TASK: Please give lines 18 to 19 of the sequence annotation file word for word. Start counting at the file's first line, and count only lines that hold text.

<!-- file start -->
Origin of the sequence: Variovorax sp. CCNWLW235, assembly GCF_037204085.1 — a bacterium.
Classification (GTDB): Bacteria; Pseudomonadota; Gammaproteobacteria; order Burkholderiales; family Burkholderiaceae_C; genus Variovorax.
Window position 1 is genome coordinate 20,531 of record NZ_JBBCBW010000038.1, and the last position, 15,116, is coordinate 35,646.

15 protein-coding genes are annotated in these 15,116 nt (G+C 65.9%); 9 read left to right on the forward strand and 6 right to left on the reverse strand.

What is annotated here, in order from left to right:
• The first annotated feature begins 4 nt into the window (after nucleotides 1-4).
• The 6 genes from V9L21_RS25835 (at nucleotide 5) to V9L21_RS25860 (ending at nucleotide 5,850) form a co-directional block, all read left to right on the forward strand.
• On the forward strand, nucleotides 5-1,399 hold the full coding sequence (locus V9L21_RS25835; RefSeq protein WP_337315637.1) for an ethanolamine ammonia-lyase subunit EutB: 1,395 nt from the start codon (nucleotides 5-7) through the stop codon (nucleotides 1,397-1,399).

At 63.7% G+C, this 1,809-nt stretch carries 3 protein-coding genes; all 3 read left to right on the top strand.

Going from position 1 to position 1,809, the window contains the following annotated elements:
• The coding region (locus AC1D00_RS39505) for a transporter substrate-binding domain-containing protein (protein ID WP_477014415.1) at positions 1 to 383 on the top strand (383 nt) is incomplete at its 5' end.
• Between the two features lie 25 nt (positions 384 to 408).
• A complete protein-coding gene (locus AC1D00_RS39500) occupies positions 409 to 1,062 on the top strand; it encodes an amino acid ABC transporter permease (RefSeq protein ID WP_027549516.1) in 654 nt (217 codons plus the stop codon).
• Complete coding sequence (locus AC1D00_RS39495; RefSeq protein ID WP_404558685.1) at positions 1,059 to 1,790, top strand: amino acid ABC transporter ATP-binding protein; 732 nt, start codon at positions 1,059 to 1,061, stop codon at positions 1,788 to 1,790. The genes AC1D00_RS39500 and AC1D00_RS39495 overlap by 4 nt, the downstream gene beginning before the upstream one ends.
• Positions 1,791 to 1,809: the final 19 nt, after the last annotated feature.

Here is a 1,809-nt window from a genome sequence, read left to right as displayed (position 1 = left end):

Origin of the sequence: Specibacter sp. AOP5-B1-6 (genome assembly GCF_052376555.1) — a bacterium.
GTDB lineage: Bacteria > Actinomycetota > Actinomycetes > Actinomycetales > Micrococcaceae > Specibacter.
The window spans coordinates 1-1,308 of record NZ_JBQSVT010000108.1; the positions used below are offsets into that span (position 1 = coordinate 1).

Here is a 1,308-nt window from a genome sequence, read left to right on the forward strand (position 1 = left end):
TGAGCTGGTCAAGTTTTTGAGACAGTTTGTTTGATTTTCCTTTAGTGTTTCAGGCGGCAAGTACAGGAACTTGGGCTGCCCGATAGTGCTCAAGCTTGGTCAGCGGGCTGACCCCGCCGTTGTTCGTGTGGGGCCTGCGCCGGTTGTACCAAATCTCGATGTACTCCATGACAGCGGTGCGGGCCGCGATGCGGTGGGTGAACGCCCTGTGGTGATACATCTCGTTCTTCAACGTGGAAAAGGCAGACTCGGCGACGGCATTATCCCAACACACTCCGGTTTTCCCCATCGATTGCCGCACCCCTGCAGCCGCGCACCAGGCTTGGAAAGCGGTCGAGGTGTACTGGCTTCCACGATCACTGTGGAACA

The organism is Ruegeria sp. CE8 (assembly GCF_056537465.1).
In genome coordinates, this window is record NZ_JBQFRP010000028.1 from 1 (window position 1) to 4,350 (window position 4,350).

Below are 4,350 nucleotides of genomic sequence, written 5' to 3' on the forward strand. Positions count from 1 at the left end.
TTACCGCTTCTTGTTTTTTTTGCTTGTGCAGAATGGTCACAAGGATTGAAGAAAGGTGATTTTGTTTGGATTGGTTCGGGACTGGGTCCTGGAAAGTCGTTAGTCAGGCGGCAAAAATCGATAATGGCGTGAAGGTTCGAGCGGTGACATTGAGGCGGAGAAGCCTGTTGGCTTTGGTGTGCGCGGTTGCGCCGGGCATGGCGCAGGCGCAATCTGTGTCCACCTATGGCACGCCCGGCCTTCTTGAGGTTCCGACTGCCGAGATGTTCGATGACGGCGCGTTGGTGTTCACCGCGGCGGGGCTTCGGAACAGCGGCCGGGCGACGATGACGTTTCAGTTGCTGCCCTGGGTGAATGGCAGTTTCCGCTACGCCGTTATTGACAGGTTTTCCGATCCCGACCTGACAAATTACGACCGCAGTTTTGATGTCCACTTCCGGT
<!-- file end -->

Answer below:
GTDB lineage: Bacteria > Actinomycetota > Actinomycetes > Actinomycetales > Micrococcaceae > Specibacter.
The window spans coordinates 1-1,308 of record NZ_JBQSVT010000108.1; the positions used below are offsets into that span (position 1 = coordinate 1).